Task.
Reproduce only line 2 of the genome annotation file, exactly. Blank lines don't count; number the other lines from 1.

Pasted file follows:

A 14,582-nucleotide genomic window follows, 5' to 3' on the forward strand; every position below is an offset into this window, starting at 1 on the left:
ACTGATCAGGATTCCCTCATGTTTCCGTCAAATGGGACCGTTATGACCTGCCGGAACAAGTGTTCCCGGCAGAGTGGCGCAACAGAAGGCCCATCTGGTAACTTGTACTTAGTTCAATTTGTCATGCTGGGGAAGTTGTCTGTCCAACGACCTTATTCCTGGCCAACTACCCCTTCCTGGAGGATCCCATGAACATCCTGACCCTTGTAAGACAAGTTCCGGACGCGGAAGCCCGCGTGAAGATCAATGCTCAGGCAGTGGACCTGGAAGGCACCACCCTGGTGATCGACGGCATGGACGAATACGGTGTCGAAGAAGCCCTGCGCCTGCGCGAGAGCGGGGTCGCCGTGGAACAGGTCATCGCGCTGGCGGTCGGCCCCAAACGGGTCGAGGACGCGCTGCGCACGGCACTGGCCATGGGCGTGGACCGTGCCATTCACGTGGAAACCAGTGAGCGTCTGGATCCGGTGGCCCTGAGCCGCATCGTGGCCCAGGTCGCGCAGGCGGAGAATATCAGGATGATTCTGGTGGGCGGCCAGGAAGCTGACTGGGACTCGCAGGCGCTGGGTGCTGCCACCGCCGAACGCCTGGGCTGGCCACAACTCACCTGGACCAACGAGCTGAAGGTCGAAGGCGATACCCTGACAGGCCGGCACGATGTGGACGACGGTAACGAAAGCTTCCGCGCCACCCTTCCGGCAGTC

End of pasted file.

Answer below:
ACTGATCAGGATTCCCTCATGTTTCCGTCAAATGGGACCGTTATGACCTGCCGGAACAAGTGTTCCCGGCAGAGTGGCGCAACAGAAGGCCCATCTGGTAACTTGTACTTAGTTCAATTTGTCATGCTGGGGAAGTTGTCTGTCCAACGACCTTATTCCTGGCCAACTACCCCTTCCTGGAGGATCCCATGAACATCCTGACCCTTGTAAGACAAGTTCCGGACGCGGAAGCCCGCGTGAAGATCAATGCTCAGGCAGTGGACCTGGAAGGCACCACCCTGGTGATCGACGGCATGGACGAATACGGTGTCGAAGAAGCCCTGCGCCTGCGCGAGAGCGGGGTCGCCGTGGAACAGGTCATCGCGCTGGCGGTCGGCCCCAAACGGGTCGAGGACGCGCTGCGCACGGCACTGGCCATGGGCGTGGACCGTGCCATTCACGTGGAAACCAGTGAGCGTCTGGATCCGGTGGCCCTGAGCCGCATCGTGGCCCAGGTCGCGCAGGCGGAGAATATCAGGATGATTCTGGTGGGCGGCCAGGAAGCTGACTGGGACTCGCAGGCGCTGGGTGCTGCCACCGCCGAACGCCTGGGCTGGCCACAACTCACCTGGACCAACGAGCTGAAGGTCGAAGGCGATACCCTGACAGGCCGGCACGATGTGGACGACGGTAACGAAAGCTTCCGCGCCACCCTTCCGGCAGTC